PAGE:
Willful Blindness

Michael Metzger

Watch the Netflix documentary “The Social Dilemma” and you’ll wonder whether most of the tech industry is guilty of willful blindness.

If you’re into Halloween, consider this scary film: The Social Dilemma. I saw it two weeks ago. I wish those who work in tech (cloud, code, computers) would watch it. They’d witness an accelerating human catastrophe – and their part in it.

I’m not being melodramatic. Ten years ago I wrote about how scripture puts technology in a moral context – worship. Technologies require a moral framework.[1] That’s because they only tell us what can be done, not whether a particular technology ought to be done.

Tristan Harris feels the tech industry lacks a moral framework. I wrote a piece about the former Google engineer a few years ago. Then I watched “The Social Dilemma.” An entire generation of young people suffering from severe mental health issues.

Jean Twenge has touched on this. Have Smartphones Destroyed a Generation? But Tristan Harris touches on the central problem. The business model. The tech industry’s business model is a triangle of product, consumers, and advertisers. But the product isn’t what’s being sold. It’s your attention span. And therein lies the problem.

The human brain has a limited span of attention. Advertisers know this. So they pay Facebook and Google programmers to create programs that hold attention longer. These programs are addictive. The aim is more clicks. More clicks, more revenue. It’s a destructive business model. Behavioral studies of young people are now bearing this out.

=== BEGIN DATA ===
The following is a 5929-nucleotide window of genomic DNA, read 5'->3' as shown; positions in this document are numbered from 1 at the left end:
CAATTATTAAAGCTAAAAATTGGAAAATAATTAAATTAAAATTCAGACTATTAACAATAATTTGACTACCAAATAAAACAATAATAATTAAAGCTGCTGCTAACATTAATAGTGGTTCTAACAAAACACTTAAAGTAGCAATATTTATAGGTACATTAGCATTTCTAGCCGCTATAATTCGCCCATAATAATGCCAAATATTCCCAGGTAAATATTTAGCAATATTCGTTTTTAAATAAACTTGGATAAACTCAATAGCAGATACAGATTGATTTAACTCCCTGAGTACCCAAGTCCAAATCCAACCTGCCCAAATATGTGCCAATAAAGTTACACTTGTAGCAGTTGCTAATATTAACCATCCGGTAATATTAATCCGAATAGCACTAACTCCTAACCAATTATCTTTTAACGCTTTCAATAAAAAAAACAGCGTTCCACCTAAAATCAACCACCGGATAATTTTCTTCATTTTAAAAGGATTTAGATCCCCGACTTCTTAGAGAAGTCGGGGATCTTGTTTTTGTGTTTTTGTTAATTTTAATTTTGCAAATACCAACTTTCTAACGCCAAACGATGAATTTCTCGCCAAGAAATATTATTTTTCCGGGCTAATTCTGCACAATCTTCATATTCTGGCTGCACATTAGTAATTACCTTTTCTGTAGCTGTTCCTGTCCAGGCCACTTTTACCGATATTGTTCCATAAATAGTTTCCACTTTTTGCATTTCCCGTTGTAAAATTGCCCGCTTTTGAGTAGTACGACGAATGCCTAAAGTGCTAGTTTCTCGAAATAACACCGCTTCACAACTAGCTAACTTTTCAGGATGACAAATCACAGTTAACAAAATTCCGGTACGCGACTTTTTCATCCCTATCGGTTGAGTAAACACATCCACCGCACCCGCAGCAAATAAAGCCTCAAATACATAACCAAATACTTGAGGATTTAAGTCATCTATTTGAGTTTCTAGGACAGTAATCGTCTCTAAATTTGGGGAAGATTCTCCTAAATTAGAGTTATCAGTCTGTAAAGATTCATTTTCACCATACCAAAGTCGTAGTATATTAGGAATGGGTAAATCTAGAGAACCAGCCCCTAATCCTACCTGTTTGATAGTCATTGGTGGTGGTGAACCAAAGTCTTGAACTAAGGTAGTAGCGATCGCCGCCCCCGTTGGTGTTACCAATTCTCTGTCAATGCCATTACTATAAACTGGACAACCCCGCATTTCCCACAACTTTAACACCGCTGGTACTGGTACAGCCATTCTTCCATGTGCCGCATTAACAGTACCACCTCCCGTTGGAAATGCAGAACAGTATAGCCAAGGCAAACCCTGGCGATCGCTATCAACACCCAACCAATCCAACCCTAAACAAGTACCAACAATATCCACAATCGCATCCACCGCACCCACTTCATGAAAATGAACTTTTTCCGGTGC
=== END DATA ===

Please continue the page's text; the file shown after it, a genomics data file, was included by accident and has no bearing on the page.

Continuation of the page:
So why don’t most programmers and marketers recognize this? Margaret Heffernan attributes it to willful blindness.[2] Industry insiders are unwilling to listen to outsiders who question the model.

The Clapham Sect faced this problem. The English slave trade had a business model. It was a triangle of product, consumers, and labor. Tea was the product. Brits were the consumers. Africa provided cheap labor. The business model was efficient and profitable. But this model said nothing about the merits – or destructiveness – of the slave trade. Tea merchants and slave traders didn’t want to talk about that.

So what can be done? For starters, “The Social Dilemma” helps us recognize reality. American Christianity is an outsider, an exile. The film features former programmers saying social media “tilts the field,” creating cultures of depression, narcissism, and so on. God tells his people to create cultures. His people are AWOL in this film. It’s not apparent that the faith community is operating in the arenas where cultures are made.

Second, most Christians are habitual users of social media. It’s a bad habit. We can’t think our way out of bad habits. The only way out is to work our way into the spiritual disciplines. Silence, solitude, and fasting awaken us to the destructiveness of social media.

Third, I told you I’m writing for my kids. And their kids. One of their kids is our six-year-old granddaughter Sage Lily (“wise innocence”). Sage and I were on a bike ride last week when she said, “Papi, you know you can only have two or three best friends.”

Sage is wise beyond her years. Jesus had three close associates – Peter, James, son of Zebedee and his brother John the Apostle. Sage is also innocent, having never been on Facebook. She’s never been programmed to assume you can have hundreds of friends.

C. S. Lewis didn’t assume you could. “Friends are not primarily absorbed in each other. It is when we are doing things together that friendships spring up. That is why those pathetic people who simply ‘want friends’ can never make any.”[3]